This is because we (the people of this country) want to read him as larger than life. He has kind of come from 'outside our world'. He is not a great charismatic leader, doesn't pose as a keeper of conscience and moral values. He is very simple and direct, and if he says your bill (the government's version of Lokpal) doesn't serve the purpose of fighting corruption it makes sense to a lot of people.

All who feel Hazare's bill isn't perfect have the same opinion about the government's version of the bill. Like Aruna Roy (social activist and National Advisory Council member), who is with the government, says that she likes neither of the bills.

While intellectuals may beg to differ, a lot of people who have gathered at the Ramlila ground liken him to India's second Gandhi and his fight against corruption as India's second struggle for independence.

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Image: Anna Hazare on fast at Ramlila Maidan in New Delhi
Photographs: Sanjay Sawant/Rediff.com
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'People believe that Team Anna's bill can deliver'

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What explains this?

This is people's angst against so many decades of corruption that people want to read him like that (India's second Gandhi). They truly believe that the Jan Lokpal bill proposed by him can deliver the goods against corruption.

As a political analyst and social commentator it's my job to appreciate this phenomenon. But he is not (India's second Gandhi) and he is not claiming that either. His focus is fighting corruption through enactment of a strong Lokpal, but his bill may not pass everybody's muster. A lot of people oppose his version fearing it might create a super powerful ombudsman with no checks and balances.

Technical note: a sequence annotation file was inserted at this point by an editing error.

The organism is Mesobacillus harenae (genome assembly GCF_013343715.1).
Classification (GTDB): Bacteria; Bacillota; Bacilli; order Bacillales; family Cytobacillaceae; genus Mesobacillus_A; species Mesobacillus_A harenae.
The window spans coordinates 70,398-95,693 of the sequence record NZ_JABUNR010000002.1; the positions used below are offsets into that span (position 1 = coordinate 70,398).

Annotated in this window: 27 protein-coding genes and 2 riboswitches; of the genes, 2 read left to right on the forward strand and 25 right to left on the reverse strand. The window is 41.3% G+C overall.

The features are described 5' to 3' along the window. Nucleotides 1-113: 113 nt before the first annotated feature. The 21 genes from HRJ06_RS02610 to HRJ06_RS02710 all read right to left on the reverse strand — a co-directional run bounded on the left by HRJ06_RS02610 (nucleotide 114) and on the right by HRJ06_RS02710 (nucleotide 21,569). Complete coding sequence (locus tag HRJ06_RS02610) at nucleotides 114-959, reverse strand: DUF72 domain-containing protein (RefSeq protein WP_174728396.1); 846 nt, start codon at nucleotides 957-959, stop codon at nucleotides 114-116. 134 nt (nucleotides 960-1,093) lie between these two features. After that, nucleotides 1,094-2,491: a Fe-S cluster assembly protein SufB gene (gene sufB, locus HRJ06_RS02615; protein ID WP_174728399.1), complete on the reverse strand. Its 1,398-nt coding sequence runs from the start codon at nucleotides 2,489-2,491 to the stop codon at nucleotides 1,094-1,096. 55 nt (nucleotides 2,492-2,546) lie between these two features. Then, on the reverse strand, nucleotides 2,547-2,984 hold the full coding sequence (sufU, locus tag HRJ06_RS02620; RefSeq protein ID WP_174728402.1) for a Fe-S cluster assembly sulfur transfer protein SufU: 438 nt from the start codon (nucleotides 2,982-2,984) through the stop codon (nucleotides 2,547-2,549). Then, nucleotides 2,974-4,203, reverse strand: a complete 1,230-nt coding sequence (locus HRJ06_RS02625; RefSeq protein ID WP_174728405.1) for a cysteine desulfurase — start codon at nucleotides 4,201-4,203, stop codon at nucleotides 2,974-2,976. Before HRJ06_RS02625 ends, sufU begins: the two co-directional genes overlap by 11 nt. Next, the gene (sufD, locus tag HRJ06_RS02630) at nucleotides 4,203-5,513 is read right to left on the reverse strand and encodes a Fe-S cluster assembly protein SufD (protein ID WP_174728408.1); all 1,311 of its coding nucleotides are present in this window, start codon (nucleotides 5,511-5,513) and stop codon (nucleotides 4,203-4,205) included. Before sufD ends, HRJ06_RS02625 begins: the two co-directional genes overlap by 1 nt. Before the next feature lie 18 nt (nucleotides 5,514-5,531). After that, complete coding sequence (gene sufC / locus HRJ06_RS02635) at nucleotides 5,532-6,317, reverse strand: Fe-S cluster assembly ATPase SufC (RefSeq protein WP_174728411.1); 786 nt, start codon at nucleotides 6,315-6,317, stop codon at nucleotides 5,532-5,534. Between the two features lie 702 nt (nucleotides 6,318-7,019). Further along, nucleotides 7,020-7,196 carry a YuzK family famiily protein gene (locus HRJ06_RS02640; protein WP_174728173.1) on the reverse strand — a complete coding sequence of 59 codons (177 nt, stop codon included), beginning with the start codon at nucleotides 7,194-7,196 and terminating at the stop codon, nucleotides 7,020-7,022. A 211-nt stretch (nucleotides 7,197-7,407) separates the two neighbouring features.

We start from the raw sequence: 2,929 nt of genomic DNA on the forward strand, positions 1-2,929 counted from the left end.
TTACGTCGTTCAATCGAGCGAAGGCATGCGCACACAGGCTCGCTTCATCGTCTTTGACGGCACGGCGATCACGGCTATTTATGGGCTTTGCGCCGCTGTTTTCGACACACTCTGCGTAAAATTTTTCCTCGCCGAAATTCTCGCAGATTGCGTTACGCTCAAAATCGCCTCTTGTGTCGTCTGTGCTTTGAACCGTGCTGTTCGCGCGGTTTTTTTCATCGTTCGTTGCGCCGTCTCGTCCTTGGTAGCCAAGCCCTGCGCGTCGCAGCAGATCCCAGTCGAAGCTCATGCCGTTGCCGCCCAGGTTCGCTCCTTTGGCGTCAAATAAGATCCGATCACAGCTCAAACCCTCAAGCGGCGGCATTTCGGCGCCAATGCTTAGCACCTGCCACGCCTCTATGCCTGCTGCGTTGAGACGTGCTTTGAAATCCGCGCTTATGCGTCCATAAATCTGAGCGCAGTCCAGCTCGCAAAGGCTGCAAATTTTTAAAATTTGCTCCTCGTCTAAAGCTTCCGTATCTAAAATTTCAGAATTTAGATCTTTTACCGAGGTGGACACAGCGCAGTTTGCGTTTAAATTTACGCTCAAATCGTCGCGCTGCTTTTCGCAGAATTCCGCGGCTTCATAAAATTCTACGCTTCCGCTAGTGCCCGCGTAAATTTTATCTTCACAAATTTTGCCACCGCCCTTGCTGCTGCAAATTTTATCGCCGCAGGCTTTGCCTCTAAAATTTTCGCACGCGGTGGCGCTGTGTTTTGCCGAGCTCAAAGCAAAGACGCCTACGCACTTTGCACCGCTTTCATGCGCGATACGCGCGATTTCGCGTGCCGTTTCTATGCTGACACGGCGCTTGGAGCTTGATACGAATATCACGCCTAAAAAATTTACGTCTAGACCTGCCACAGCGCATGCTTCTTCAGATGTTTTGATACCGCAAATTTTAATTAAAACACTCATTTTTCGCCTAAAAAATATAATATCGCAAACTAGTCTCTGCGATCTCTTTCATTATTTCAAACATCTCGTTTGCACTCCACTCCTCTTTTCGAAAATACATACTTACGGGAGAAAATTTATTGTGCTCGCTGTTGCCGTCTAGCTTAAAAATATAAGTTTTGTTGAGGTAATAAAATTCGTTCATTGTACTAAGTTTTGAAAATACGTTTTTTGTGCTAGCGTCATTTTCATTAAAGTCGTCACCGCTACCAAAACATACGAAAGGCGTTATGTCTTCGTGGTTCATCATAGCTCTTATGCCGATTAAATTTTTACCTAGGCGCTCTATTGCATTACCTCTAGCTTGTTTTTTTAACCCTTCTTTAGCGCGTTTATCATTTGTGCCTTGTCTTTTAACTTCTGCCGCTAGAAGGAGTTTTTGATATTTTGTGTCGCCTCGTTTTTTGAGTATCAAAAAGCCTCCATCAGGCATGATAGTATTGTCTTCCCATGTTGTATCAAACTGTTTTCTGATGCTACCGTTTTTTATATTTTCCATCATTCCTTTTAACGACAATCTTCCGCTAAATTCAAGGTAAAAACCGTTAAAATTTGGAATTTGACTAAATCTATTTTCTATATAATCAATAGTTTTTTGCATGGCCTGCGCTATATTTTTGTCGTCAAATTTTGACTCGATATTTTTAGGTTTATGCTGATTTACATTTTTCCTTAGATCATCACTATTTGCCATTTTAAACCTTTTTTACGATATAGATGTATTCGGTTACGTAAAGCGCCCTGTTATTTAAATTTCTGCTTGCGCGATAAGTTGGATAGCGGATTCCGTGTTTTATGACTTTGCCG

How do you read the emergence of Gandhi as somebody who is again inspiring a mass movement? We seem to have forgotten Gandhi and his principles since the Ram Janmabhoomi movement in 1987?

Why do you say so? He may have been forgotten in India. India today is at a stage where people think the sooner we forget Gandhi the better. But that isn't the case in the rest of the world. When Aung San Suu Kyi fights against the Myanmarese junta it's referred to as a Gandhian struggle, Nelson Mandela emerged as a Gandhian in his struggle against the apartheid regime in South Africa.  

While the Bharatiya Janata Party, that has its roots in the Rashtriya Swayamsevak Sangh, whose supporters in Gujarat despise Gandhi, they fought two general elections in India on the plank of Gandhian socialism.

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Image: Some members of Team Anna: (from left) Arvind Kejriwal, Anna Hazare, Kiran Bedi and Swami Agnivesh